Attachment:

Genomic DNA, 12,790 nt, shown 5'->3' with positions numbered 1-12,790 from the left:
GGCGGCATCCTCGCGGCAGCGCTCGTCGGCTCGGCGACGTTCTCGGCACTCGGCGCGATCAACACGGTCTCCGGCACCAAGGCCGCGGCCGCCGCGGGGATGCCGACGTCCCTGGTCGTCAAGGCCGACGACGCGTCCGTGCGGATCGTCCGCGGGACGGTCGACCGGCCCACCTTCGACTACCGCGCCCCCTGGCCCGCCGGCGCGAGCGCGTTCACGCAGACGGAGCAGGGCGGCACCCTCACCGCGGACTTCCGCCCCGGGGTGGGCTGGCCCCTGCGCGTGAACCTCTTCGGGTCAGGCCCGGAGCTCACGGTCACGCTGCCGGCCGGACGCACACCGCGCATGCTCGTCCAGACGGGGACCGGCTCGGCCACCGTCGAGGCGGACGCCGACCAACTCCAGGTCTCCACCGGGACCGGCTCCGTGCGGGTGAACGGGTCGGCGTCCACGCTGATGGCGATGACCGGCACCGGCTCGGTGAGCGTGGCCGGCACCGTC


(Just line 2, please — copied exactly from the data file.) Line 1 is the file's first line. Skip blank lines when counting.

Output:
GGCGGCATCCTCGCGGCAGCGCTCGTCGGCTCGGCGACGTTCTCGGCACTCGGCGCGATCAACACGGTCTCCGGCACCAAGGCCGCGGCCGCCGCGGGGATGCCGACGTCCCTGGTCGTCAAGGCCGACGACGCGTCCGTGCGGATCGTCCGCGGGACGGTCGACCGGCCCACCTTCGACTACCGCGCCCCCTGGCCCGCCGGCGCGAGCGCGTTCACGCAGACGGAGCAGGGCGGCACCCTCACCGCGGACTTCCGCCCCGGGGTGGGCTGGCCCCTGCGCGTGAACCTCTTCGGGTCAGGCCCGGAGCTCACGGTCACGCTGCCGGCCGGACGCACACCGCGCATGCTCGTCCAGACGGGGACCGGCTCGGCCACCGTCGAGGCGGACGCCGACCAACTCCAGGTCTCCACCGGGACCGGCTCCGTGCGGGTGAACGGGTCGGCGTCCACGCTGATGGCGATGACCGGCACCGGCTCGGTGAGCGTGGCCGGCACCGTC